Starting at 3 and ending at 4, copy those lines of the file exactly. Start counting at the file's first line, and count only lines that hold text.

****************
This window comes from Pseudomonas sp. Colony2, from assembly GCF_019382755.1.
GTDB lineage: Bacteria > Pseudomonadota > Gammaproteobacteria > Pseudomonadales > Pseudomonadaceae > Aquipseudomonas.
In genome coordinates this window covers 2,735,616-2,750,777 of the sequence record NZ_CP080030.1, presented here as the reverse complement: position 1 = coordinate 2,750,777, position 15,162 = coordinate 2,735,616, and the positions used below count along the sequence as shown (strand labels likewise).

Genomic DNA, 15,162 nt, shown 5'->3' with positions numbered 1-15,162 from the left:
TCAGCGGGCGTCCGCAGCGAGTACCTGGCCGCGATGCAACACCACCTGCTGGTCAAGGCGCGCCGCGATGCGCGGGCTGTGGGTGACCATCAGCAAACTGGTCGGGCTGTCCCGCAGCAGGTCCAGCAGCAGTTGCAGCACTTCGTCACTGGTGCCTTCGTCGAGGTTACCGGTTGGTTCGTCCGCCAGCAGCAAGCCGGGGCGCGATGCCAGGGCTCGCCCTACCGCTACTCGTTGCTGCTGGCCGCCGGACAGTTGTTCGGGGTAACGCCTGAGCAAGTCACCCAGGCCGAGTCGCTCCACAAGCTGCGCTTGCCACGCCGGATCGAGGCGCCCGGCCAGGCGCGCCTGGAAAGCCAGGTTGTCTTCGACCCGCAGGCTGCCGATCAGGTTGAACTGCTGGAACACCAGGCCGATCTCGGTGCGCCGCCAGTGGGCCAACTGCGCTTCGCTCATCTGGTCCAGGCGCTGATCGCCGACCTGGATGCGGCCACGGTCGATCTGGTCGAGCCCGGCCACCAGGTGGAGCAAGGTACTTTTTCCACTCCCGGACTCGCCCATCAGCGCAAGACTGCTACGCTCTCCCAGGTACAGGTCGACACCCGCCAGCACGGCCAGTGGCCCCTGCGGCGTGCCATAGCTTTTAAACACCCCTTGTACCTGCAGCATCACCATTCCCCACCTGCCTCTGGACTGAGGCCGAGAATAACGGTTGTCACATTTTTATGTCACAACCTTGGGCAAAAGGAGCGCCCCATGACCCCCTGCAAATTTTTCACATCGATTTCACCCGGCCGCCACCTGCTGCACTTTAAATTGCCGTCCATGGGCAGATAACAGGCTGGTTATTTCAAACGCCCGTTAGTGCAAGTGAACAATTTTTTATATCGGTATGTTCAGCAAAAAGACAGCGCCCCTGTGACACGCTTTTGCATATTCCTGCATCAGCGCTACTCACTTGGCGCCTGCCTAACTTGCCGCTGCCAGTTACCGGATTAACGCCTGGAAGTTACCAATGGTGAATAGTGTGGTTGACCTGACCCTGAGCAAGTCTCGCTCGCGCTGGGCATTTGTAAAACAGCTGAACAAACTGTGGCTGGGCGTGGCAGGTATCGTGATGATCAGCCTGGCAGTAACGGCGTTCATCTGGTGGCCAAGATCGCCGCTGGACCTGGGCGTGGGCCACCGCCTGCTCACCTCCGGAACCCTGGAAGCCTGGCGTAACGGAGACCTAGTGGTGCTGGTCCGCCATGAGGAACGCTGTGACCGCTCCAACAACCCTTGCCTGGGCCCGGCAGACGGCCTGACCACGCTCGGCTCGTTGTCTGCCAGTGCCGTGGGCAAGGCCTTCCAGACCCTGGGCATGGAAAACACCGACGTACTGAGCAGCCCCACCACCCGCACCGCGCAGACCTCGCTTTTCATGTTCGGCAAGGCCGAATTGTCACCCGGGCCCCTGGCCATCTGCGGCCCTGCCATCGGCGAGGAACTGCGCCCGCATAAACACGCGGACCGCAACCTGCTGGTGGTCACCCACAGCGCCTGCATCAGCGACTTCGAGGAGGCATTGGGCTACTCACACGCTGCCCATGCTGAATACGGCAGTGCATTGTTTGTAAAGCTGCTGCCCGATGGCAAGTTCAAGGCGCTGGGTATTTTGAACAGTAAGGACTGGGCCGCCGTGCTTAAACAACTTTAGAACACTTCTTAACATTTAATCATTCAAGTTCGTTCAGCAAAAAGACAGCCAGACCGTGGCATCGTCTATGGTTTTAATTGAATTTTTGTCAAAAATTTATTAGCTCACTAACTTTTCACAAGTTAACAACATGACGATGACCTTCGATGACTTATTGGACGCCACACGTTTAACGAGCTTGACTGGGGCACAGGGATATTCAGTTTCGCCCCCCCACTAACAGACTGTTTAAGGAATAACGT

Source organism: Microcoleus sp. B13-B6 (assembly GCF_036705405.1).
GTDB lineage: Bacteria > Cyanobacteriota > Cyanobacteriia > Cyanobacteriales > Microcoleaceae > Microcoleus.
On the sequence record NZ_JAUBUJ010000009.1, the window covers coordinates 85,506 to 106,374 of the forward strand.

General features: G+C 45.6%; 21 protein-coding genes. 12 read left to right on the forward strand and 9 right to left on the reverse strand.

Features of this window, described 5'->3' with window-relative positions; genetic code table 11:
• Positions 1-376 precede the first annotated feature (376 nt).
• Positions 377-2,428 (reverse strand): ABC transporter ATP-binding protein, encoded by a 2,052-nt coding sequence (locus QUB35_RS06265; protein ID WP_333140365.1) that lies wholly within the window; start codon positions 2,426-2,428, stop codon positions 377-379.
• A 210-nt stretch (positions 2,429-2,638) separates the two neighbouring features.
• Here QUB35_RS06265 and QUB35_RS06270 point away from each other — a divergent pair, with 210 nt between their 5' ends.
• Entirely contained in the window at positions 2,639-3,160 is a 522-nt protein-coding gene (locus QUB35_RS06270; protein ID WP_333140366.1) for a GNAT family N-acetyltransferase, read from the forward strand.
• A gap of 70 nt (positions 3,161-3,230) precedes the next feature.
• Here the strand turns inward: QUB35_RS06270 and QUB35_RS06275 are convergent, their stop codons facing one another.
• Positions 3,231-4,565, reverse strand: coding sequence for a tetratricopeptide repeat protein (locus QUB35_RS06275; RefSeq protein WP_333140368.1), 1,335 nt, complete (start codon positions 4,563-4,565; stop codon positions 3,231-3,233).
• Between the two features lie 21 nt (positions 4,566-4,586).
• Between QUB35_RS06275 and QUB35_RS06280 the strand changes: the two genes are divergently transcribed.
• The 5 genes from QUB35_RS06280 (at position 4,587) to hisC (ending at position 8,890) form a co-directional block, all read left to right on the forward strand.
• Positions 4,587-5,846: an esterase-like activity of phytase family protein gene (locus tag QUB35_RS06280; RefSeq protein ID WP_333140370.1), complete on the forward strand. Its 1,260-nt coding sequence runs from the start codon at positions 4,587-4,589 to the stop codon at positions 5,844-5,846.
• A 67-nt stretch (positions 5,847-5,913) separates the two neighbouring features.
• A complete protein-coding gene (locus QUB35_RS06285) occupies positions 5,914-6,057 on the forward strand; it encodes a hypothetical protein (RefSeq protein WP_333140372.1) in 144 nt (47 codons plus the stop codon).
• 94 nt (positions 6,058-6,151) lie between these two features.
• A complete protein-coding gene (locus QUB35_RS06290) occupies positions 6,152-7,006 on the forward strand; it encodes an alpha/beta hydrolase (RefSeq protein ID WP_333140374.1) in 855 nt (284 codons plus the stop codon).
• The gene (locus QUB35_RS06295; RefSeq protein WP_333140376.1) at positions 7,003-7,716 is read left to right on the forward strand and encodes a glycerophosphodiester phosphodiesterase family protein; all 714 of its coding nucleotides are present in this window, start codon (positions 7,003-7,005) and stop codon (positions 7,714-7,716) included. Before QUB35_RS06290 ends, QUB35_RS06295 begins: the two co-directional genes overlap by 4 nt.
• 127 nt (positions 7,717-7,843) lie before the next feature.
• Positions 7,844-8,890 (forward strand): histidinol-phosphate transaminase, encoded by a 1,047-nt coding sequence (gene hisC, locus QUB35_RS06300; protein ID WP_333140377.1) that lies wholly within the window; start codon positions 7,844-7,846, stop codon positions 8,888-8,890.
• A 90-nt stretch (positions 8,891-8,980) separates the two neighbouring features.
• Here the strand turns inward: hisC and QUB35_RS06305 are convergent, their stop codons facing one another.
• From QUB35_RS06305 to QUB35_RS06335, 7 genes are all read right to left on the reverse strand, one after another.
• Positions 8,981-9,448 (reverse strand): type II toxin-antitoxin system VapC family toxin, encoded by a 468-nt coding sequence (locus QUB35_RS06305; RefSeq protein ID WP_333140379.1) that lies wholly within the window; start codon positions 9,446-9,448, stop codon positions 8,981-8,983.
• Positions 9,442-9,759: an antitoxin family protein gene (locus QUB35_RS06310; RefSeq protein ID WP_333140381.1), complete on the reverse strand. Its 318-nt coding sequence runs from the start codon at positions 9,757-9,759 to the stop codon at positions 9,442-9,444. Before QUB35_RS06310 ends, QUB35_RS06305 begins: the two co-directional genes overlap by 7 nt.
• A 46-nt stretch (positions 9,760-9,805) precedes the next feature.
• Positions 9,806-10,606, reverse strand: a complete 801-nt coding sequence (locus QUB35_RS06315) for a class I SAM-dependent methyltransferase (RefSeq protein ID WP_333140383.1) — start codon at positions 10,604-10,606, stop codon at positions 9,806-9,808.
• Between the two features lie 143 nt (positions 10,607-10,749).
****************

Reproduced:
In genome coordinates this window covers 2,735,616-2,750,777 of the sequence record NZ_CP080030.1, presented here as the reverse complement: position 1 = coordinate 2,750,777, position 15,162 = coordinate 2,735,616, and the positions used below count along the sequence as shown (strand labels likewise).

Genomic DNA, 15,162 nt, shown 5'->3' with positions numbered 1-15,162 from the left: